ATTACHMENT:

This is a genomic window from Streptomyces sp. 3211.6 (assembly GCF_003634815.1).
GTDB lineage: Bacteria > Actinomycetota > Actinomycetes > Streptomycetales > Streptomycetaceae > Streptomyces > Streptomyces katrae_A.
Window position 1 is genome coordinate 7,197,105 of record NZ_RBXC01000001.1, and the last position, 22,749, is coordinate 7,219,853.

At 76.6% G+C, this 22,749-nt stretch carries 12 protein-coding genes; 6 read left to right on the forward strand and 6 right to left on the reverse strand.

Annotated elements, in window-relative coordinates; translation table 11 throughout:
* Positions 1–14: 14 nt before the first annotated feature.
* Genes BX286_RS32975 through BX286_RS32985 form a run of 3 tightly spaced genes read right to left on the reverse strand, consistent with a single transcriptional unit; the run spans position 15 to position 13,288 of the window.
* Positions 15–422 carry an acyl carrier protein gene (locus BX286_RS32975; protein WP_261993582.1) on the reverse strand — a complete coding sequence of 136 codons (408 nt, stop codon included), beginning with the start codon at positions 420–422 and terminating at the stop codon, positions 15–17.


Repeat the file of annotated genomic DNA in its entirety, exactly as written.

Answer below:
This is a genomic window from Streptomyces sp. 3211.6 (assembly GCF_003634815.1).
GTDB lineage: Bacteria > Actinomycetota > Actinomycetes > Streptomycetales > Streptomycetaceae > Streptomyces > Streptomyces katrae_A.
Window position 1 is genome coordinate 7,197,105 of record NZ_RBXC01000001.1, and the last position, 22,749, is coordinate 7,219,853.

At 76.6% G+C, this 22,749-nt stretch carries 12 protein-coding genes; 6 read left to right on the forward strand and 6 right to left on the reverse strand.

Annotated elements, in window-relative coordinates; translation table 11 throughout:
* Positions 1–14: 14 nt before the first annotated feature.
* Genes BX286_RS32975 through BX286_RS32985 form a run of 3 tightly spaced genes read right to left on the reverse strand, consistent with a single transcriptional unit; the run spans position 15 to position 13,288 of the window.
* Positions 15–422 carry an acyl carrier protein gene (locus BX286_RS32975; protein WP_261993582.1) on the reverse strand — a complete coding sequence of 136 codons (408 nt, stop codon included), beginning with the start codon at positions 420–422 and terminating at the stop codon, positions 15–17.